- The Washington Times - Tuesday, August 14, 2001

In anticipation of the fifth anniversary marking Bill Clinton's Aug. 22, 1996, signing of the historic welfare reform legislation passed by the Republican-controlled Congress, it is worth reviewing what has transpired on the welfare front during the intervening years. But, first, it would be irresponsible not to revisit some of the dire predictions offered by opponents of the bill.

New York Democratic Rep. Charlie Rangel, who is a handful of seats away from becoming chairman of the House Ways and Means Committee, where much welfare legislation originates, declared, wrongly, "My president will boldly throw 1 million into poverty." Sen. Tom Daschle, who voted against the bill, argued, wrongly, "Too many kids will still be punished . Too many promises about work will remain unfulfilled." Katha Pollitt of the Nation predicted, wrongly, that "the Republican-authored welfare bill will push countless children into poverty" and "force millions of poor mothers into minimum or even sub-minimum-wage jobs that do not, so far as we know, exist." Hugh Price, president of the National Urban League, observed, wrongly, "It appears that Congress has wearied of the war on poverty and decided to wage war against poor people instead."

Marian Wright Edelman, president of the Children's Defense Fund, asserted that the president's signature on the bill "makes a mockery of his pledge not to hurt children," wrongly predicting that "it will be a blot on his presidency and on our nation." Peter Edelman, her husband, resigned from his high-level policy position at the Department of Health and Human Services, declaring, "I have devoted the last 30-plus years" which, as it happens, precisely tracked the disastrous War on Poverty begun in 1965 "to doing whatever I could in reducing poverty in America." Not surprisingly, it barely declined from 14.7 percent in 1966 to 13.8 percent in 1995 despite the expenditure of more than $6 trillion in anti-poverty funds, whose annual outlays during that period increased by more than 750 percent in inflation-adjusted terms.

So, what have been the results of the nation's massive welfare-reform experiment, which, considering the waivers for state initiatives, actually began in 1992 only to accelerate after the passage of the 1996 bill? These results were revealed in a scholarly paper "Gaining Ground: Measuring the Impact of Welfare Reform on Welfare and Work" recently released by the Manhattan Institute for Policy Research. The study was conducted and written by June E. O'Neill, former director of the Congressional Budget Office and now a professor of economics and the director of the Center for the Study of Business and Government at Baruch College of the City University of New York (CUNY) and M. Anne Hill, chair of the economics department at Queens College, CUNY.

Among their conclusions were these:

• The number of families on welfare has declined by more than 50 percent since 1994, with the vast majority of that decline occurring after welfare reform was passed in August 1996.

• Contrary to critics' predictions, "omen who are thought to be least able to become self-sufficient have left the welfare roles in large numbers since the mid-1990s. Single minority mothers who never married and those who dropped out of high school were among those with the largest absolute declines in welfare participation."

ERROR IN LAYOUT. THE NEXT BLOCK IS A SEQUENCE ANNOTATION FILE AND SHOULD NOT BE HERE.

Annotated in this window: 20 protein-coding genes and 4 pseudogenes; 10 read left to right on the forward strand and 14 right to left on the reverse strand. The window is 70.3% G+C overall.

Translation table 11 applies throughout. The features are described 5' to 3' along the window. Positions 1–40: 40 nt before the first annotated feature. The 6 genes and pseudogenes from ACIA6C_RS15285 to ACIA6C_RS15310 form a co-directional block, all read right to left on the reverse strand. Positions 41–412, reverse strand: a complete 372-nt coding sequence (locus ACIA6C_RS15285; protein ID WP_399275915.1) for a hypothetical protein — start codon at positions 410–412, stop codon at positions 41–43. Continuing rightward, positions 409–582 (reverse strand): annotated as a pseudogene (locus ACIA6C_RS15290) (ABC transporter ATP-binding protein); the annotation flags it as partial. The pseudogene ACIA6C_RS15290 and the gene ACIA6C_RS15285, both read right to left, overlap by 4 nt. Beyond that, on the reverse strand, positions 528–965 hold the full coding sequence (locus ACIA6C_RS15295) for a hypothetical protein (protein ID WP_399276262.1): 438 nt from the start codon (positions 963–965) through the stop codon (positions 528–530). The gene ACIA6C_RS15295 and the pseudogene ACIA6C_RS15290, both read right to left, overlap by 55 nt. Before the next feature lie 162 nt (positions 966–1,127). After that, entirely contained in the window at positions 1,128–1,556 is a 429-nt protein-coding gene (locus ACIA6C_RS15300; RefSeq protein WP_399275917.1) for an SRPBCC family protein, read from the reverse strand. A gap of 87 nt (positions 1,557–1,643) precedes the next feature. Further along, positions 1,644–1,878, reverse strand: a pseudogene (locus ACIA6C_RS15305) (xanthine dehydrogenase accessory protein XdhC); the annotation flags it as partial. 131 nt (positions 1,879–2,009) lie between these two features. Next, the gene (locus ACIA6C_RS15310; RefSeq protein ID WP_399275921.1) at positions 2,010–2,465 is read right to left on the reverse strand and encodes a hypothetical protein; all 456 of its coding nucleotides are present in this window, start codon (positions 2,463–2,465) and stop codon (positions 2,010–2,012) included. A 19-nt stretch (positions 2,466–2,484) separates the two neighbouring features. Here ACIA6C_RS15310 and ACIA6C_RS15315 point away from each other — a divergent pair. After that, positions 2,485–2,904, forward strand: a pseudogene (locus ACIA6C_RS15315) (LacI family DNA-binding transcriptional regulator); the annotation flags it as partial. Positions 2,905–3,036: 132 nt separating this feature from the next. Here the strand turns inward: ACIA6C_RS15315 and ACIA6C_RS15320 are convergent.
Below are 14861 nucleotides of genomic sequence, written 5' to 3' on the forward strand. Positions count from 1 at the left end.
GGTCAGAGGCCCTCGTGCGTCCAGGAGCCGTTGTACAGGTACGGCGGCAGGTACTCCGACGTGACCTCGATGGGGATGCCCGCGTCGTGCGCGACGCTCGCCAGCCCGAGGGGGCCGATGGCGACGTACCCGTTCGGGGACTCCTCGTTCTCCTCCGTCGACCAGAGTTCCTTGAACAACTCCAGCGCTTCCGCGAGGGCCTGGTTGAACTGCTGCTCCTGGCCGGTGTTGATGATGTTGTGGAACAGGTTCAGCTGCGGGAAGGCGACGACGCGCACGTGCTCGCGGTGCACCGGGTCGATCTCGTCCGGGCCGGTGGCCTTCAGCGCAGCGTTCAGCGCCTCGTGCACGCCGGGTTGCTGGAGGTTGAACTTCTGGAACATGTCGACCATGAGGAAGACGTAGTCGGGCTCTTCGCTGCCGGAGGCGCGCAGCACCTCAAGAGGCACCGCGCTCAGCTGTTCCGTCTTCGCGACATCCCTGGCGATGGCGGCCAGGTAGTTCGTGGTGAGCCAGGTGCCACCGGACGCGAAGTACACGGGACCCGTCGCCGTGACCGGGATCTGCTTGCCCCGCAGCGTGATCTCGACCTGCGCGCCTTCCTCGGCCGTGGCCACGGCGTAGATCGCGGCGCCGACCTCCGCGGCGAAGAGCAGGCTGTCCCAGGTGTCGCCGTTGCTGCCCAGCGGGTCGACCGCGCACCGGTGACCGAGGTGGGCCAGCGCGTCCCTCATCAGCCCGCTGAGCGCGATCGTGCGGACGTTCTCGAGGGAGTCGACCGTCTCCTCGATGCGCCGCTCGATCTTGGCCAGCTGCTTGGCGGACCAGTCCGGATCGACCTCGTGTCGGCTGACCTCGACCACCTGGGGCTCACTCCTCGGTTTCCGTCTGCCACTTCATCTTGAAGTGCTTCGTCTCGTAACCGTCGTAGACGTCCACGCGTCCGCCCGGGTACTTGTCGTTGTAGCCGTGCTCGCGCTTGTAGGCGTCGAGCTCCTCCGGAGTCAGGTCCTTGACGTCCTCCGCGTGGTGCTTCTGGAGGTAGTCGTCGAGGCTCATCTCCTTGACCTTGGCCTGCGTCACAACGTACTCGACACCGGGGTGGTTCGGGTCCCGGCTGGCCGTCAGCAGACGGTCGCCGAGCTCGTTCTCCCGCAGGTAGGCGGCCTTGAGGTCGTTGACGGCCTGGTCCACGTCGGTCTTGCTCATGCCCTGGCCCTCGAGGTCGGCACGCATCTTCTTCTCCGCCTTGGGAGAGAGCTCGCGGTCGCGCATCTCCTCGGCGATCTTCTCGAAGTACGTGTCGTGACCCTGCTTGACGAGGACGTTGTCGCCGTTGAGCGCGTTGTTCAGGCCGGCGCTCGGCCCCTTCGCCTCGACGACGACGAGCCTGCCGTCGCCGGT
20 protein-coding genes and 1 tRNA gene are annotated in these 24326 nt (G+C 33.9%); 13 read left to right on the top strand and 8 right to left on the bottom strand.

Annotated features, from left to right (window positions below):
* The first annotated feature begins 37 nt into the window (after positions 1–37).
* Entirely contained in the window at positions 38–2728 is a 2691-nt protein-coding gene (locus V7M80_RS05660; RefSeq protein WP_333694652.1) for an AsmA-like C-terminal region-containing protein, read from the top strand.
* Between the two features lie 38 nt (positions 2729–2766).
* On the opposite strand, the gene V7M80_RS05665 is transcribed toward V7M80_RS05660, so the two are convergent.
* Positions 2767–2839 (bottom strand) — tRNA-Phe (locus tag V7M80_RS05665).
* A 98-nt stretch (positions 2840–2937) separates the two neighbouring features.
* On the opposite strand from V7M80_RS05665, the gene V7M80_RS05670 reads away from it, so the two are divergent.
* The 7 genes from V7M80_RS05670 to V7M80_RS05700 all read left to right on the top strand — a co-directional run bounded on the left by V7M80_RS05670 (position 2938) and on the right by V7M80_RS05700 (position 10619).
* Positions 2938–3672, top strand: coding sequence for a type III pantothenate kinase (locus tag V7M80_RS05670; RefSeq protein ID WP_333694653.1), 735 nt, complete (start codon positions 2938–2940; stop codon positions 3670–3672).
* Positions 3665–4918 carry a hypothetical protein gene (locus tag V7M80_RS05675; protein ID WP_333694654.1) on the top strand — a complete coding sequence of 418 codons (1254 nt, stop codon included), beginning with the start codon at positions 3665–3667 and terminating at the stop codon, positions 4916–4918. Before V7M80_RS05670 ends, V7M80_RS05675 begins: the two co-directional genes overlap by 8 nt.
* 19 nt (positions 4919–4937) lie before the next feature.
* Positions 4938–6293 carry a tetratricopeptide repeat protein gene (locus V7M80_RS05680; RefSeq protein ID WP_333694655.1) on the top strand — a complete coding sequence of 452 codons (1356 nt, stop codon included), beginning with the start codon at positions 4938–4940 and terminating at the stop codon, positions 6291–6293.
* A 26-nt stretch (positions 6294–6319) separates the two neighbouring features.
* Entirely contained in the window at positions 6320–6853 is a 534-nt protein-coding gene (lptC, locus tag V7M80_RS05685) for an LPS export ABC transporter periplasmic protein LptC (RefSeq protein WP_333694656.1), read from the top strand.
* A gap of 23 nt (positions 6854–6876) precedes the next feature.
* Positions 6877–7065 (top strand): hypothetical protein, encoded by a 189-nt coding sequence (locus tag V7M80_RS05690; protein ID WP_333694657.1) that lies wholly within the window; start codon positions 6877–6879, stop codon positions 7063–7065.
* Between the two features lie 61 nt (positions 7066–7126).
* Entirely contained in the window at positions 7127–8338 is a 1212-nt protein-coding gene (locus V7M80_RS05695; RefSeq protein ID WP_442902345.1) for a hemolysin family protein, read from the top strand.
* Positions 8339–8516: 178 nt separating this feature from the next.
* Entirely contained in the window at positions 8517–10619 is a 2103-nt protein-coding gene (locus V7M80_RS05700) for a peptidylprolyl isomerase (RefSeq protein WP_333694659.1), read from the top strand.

• Contrary to critics' predictions, most of the women who left the welfare roles have gone to work and they have not become destitute, having secured jobs in record numbers. Moreover, rather than the booming economy, which, according to the study's regression analysis, accounted for less than 20 percent of the decline in welfare and rise in work, it was the welfare reform legislation itself that was responsible for "more than half of the decline in welfare participation and more than 60 percent of the rise in employment among single mothers." Once again, employment gains "have also been the largest among disadvantaged single mothers." Specifically, welfare reform accounts for "40 percent of the increase in work participation among single mothers who are high school dropouts; 71 percent of the increase in work participation among 18-to-29-year-old single mothers; and 83 percent of the increase in work participation among black single mothers."

Meanwhile, studies by the federal government confirm that the child poverty rates have plunged since welfare reform was enacted. Indeed, as Robert Rector of the Heritage Foundation testified before Congress earlier this month, the overall child poverty rate as measured by the federal government plummeted from 20.3 percent in 1995 to 16.3 percent in 2000. If the Earned Income Tax Credit, housing subsidies, food stamps and other non-cash benefits were included as income, as they properly should be, the child poverty rate would be less than 12 percent. Moreover, federal data also confirm that the black child poverty rate and the poverty rate for children living with unmarried mothers are at their lowest levels in U.S. history.

The record is clear, Newt Gingrich was right and the nags were wrong. It's time for them to 'fess up.

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